- Have a plan and stick to it so you can have something to fall back on when you feel like you are getting off track. This plan is a way to put your responsibilities right in front of you. This is where your diary, timetable, or wall planner really comes in handy.
- Lengthen your work day so you can fit it all in. While it is nice to sleep in or end early, when you have extra projects like a dissertation, research report, or thesis, there is more to do. In order to fit it all in, you may have to get up an hour earlier or extend the day a few more hours just while you have this extra work.
All of these tactics are ways to help you stay organized, improve your work habits, and enhance your time management skills. But, what happens when the unexpected rises or you get off track due to procrastination? The next section helps you know what to do when you lose the plot.
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4.1.3: What to do when you lose the plot
As we said in the front of this book, one of the hardest things to do with big projects like a research report, dissertation, or thesis is to get started. Procrastination - the fine art of putting things off and giving into laziness - or the unexpected can often lead to you losing the plot on your critical project. Do these scenarios sound familiar:
- Do you tell yourself that other work that is actually low on the priority list is more important or you prefer doing it?
- Do you switch between tasks often and end up not making progress on any of them?
- Do you talk or complain about your work versus actually doing it?
- Do you spend more planning than working?
- Do you get lost in the details of the work like the formatting rather than focusing on the content?
- Do you get distracted by socialising, the computer, the television or texting?
If any of these scenarios sound like they hit home, you may be procrastinating and then will end up losing the plot and not completing your academic writing project on time or do well at it.
Knowing you do things may be one way to get you back on track, but you may need to do more than that in order to change your ways and more effectively manage your time on projects like your dissertation, research report, or thesis. The next section can provide perfectionists, those with short-term attention spans, and those that may have a wee bit of laziness inside of them to focus on the most important tasks and get them completed on time.
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4.1.4: Practical tips for time management
When we decided to put together a section that offered the best tips for time management, we consulted a number of our top researchers to see how they are able to complete thousands of words and multiple assignments while still balancing their time for leisure, family, and other work. Here are their top ten tips for managing time that they have found has helped them to be more productive:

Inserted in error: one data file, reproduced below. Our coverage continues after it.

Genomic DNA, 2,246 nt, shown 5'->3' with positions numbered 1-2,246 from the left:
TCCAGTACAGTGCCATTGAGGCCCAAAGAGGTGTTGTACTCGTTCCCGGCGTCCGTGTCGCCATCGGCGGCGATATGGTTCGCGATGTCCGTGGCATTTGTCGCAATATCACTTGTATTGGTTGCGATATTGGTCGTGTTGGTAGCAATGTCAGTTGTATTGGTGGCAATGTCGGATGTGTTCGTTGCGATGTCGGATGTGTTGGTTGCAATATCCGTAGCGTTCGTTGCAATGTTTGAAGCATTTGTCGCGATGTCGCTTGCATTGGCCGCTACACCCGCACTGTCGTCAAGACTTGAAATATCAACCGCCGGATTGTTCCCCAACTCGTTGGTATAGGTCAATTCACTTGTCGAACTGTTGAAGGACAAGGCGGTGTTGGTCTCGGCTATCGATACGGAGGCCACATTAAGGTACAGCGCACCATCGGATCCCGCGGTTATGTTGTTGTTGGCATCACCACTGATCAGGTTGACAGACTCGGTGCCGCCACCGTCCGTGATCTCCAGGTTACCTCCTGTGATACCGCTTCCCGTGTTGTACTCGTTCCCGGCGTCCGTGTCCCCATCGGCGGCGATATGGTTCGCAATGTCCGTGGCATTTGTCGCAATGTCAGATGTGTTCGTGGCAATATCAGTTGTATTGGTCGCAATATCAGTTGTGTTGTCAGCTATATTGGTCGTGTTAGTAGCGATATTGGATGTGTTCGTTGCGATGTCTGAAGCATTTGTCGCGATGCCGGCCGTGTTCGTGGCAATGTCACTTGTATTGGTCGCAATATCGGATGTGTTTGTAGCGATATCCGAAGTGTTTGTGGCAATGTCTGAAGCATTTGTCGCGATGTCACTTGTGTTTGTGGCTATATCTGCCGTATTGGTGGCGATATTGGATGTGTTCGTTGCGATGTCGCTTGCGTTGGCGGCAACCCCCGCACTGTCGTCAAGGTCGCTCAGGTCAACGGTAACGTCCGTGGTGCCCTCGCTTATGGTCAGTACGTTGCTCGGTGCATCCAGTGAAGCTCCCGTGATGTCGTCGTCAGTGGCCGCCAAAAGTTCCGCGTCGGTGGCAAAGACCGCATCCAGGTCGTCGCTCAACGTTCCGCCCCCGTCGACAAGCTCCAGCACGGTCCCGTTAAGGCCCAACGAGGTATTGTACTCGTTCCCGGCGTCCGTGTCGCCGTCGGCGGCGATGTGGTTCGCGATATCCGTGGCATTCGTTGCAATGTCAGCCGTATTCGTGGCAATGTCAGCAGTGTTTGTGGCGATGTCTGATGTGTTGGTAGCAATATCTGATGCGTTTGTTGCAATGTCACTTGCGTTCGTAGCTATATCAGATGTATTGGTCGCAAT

- Organize your work environment: While you do not have to get fancy with your organisation, you do have to keep your work and study area somewhat neat and tidy so you can find what you need. Those that do keep things in order also report that it makes them mentally relaxed to see things in a certain order rather than clutter, which can often lead to feelings of stress when they see a mess. Additionally, consider reducing noise around you, including enjoying silence so you can focus on your reading material or thinking. It also does not hurt to change locations and not always do all your work in the same place. Take it out of a room in your house and go to the library or, if you are lucky to have nice weather, take it outside!
- Avoid distractions at all costs: Many of the things mentioned in number one also can serve as distractions - music, noise, and clutter. Other distractions are friends, your mobile, and your social media accounts. Put your friends and family on notice when you plan to study. You can seek them out on a break and enjoy their company or social interaction then to rest your brain from studying, reading, or writing.
- Work in short bursts: Working for hours on end is not necessarily productive as your mind begins to check out after a period of time. It is a muscle and when any muscle is overworked, it gets tired and does not perform to its full potential. So, it has been found that it is better to work in short bursts with frequent short breaks. You could get up and take a quick walk or do something else to stretch your body and rest your brain and then come back to do more.
- Just get started: So many people believe that when they work on a writing project that every sentence has to be perfect. They do not. Instead, it is better to just start typing what comes to mind and going back later to put it in order and revise it. This will help you to get started and keep it going rather than getting hung up on getting it right and wasting a lot of time.
- Be positive: There are very few of you out there that will find these types of academic writing fun or get excited by the prospect of writing 30-100 pages, but you can keep a positive frame of mind to keep the motivation flowing and reach that finish line. Think about the parts of the project that do interest you or that you do feel confident about rather than fixating on what makes you anxious. Crossing off tasks completed is another way to stay positive.